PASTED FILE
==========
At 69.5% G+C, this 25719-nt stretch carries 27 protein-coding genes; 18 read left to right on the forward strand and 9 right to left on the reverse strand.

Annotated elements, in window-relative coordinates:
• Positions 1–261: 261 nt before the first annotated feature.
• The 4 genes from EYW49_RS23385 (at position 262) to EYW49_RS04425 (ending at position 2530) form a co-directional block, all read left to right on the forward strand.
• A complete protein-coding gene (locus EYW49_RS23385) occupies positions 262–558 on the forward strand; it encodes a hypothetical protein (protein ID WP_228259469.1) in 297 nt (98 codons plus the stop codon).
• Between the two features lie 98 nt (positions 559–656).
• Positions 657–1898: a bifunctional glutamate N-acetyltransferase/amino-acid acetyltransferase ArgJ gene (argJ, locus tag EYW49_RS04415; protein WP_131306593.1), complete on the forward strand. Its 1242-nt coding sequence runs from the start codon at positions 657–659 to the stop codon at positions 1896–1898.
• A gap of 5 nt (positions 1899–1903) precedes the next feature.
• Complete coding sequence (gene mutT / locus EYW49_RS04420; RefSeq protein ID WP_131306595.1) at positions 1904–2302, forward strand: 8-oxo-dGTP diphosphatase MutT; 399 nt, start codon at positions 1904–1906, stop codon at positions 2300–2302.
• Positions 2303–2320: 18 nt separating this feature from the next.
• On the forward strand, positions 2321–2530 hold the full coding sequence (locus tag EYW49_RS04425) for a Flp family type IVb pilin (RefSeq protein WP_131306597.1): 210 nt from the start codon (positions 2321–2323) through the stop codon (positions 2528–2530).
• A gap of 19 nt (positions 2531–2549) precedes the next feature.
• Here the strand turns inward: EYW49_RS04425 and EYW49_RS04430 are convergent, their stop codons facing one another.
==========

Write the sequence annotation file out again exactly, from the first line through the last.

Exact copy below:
At 69.5% G+C, this 25719-nt stretch carries 27 protein-coding genes; 18 read left to right on the forward strand and 9 right to left on the reverse strand.

Annotated elements, in window-relative coordinates:
• Positions 1–261: 261 nt before the first annotated feature.
• The 4 genes from EYW49_RS23385 (at position 262) to EYW49_RS04425 (ending at position 2530) form a co-directional block, all read left to right on the forward strand.
• A complete protein-coding gene (locus EYW49_RS23385) occupies positions 262–558 on the forward strand; it encodes a hypothetical protein (protein ID WP_228259469.1) in 297 nt (98 codons plus the stop codon).
• Between the two features lie 98 nt (positions 559–656).
• Positions 657–1898: a bifunctional glutamate N-acetyltransferase/amino-acid acetyltransferase ArgJ gene (argJ, locus tag EYW49_RS04415; protein WP_131306593.1), complete on the forward strand. Its 1242-nt coding sequence runs from the start codon at positions 657–659 to the stop codon at positions 1896–1898.
• A gap of 5 nt (positions 1899–1903) precedes the next feature.
• Complete coding sequence (gene mutT / locus EYW49_RS04420; RefSeq protein ID WP_131306595.1) at positions 1904–2302, forward strand: 8-oxo-dGTP diphosphatase MutT; 399 nt, start codon at positions 1904–1906, stop codon at positions 2300–2302.
• Positions 2303–2320: 18 nt separating this feature from the next.
• On the forward strand, positions 2321–2530 hold the full coding sequence (locus tag EYW49_RS04425) for a Flp family type IVb pilin (RefSeq protein WP_131306597.1): 210 nt from the start codon (positions 2321–2323) through the stop codon (positions 2528–2530).
• A gap of 19 nt (positions 2531–2549) precedes the next feature.
• Here the strand turns inward: EYW49_RS04425 and EYW49_RS04430 are convergent, their stop codons facing one another.